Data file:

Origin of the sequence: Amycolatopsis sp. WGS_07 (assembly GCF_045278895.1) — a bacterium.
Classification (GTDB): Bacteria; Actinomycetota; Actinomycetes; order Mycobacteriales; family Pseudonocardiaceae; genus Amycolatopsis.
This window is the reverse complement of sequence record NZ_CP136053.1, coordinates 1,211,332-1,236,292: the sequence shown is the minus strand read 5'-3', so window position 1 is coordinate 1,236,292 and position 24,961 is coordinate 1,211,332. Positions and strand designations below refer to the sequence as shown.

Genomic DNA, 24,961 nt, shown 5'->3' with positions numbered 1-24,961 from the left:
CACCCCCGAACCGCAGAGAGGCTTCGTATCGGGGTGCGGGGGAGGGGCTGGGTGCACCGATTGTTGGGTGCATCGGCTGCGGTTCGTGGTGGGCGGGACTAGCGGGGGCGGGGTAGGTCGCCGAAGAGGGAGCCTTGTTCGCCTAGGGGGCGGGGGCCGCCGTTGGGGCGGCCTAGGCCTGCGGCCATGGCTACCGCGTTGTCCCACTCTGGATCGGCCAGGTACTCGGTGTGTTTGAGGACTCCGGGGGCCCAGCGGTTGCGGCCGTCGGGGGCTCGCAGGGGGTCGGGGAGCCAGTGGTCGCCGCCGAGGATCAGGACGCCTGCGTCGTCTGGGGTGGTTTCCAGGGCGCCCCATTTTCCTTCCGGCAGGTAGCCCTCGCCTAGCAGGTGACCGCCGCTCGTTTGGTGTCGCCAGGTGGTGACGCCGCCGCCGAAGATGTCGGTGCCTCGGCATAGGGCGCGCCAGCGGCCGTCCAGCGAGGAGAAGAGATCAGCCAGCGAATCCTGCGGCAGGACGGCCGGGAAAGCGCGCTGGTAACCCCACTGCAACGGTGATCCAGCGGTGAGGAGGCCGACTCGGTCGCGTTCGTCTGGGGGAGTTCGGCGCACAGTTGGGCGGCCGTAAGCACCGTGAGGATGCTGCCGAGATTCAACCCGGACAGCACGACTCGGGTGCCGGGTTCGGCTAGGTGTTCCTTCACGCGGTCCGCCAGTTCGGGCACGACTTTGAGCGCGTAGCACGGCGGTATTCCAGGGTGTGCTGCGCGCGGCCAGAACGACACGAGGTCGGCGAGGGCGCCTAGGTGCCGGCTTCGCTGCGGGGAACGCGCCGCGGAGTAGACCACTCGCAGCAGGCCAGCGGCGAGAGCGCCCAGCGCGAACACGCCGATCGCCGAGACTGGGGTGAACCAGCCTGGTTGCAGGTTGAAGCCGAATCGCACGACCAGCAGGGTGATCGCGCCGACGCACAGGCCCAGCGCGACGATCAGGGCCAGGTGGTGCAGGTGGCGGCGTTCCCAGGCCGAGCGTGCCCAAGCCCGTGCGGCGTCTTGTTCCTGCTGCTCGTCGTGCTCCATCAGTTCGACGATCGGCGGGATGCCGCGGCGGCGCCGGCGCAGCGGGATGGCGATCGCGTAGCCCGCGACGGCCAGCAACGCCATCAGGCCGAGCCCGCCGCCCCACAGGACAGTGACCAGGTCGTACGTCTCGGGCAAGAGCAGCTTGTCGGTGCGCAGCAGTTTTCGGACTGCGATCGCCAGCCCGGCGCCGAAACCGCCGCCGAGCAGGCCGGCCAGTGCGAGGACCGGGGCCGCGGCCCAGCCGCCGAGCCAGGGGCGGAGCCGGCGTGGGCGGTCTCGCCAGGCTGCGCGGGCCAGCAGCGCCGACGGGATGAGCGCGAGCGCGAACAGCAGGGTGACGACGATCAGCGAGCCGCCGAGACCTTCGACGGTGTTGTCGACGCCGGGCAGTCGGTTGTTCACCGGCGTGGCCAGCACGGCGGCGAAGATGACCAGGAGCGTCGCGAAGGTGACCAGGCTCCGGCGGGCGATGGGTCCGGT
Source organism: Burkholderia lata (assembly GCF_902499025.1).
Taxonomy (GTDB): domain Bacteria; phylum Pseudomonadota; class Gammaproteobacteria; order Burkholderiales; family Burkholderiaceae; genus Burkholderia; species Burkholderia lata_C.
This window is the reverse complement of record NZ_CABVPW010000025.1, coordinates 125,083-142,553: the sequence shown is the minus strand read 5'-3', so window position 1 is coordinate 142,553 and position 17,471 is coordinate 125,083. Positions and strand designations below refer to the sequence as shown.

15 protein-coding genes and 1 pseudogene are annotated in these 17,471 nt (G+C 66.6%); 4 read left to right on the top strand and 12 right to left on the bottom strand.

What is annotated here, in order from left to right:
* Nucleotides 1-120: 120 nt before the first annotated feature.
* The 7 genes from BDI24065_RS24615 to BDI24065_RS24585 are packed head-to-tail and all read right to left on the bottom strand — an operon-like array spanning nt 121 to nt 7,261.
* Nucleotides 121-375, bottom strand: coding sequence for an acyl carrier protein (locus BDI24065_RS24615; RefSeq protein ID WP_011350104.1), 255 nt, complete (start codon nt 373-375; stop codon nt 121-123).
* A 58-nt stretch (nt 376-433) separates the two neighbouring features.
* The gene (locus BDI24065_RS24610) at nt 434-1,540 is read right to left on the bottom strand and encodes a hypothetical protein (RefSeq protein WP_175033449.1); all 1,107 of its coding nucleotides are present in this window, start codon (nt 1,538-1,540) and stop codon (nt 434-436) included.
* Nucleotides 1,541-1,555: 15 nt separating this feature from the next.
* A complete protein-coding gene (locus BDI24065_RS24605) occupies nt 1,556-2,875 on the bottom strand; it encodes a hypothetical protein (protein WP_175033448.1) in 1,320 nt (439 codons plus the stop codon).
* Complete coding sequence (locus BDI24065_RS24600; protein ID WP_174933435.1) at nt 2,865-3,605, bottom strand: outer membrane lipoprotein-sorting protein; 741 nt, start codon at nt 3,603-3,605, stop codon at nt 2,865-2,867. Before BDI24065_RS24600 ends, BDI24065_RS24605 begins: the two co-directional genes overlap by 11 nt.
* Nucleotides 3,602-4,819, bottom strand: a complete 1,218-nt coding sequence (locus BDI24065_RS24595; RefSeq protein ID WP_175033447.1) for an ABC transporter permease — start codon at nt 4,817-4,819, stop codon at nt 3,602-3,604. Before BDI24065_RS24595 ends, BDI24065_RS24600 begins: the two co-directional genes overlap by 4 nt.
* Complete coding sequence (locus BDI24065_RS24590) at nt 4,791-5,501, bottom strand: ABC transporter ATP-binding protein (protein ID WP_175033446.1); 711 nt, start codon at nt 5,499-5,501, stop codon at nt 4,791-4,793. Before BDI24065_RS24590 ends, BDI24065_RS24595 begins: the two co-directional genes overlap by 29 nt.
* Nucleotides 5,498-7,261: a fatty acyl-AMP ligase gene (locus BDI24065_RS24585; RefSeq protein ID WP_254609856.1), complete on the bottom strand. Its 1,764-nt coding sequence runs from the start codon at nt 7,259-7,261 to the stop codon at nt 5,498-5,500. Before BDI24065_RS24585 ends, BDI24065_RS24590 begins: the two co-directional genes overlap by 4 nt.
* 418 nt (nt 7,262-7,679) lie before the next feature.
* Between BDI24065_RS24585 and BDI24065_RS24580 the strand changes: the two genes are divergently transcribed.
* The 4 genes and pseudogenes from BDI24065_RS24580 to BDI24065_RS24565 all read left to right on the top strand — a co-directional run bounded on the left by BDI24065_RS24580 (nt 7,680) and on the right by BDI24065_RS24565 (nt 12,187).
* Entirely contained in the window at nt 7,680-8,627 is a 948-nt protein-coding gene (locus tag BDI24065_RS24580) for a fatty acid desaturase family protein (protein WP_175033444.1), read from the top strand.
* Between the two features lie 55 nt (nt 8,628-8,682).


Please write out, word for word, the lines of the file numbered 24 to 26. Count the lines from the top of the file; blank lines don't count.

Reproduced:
* The 4 genes and pseudogenes from BDI24065_RS24580 to BDI24065_RS24565 all read left to right on the top strand — a co-directional run bounded on the left by BDI24065_RS24580 (nt 7,680) and on the right by BDI24065_RS24565 (nt 12,187).
* Entirely contained in the window at nt 7,680-8,627 is a 948-nt protein-coding gene (locus tag BDI24065_RS24580) for a fatty acid desaturase family protein (protein WP_175033444.1), read from the top strand.
* Between the two features lie 55 nt (nt 8,628-8,682).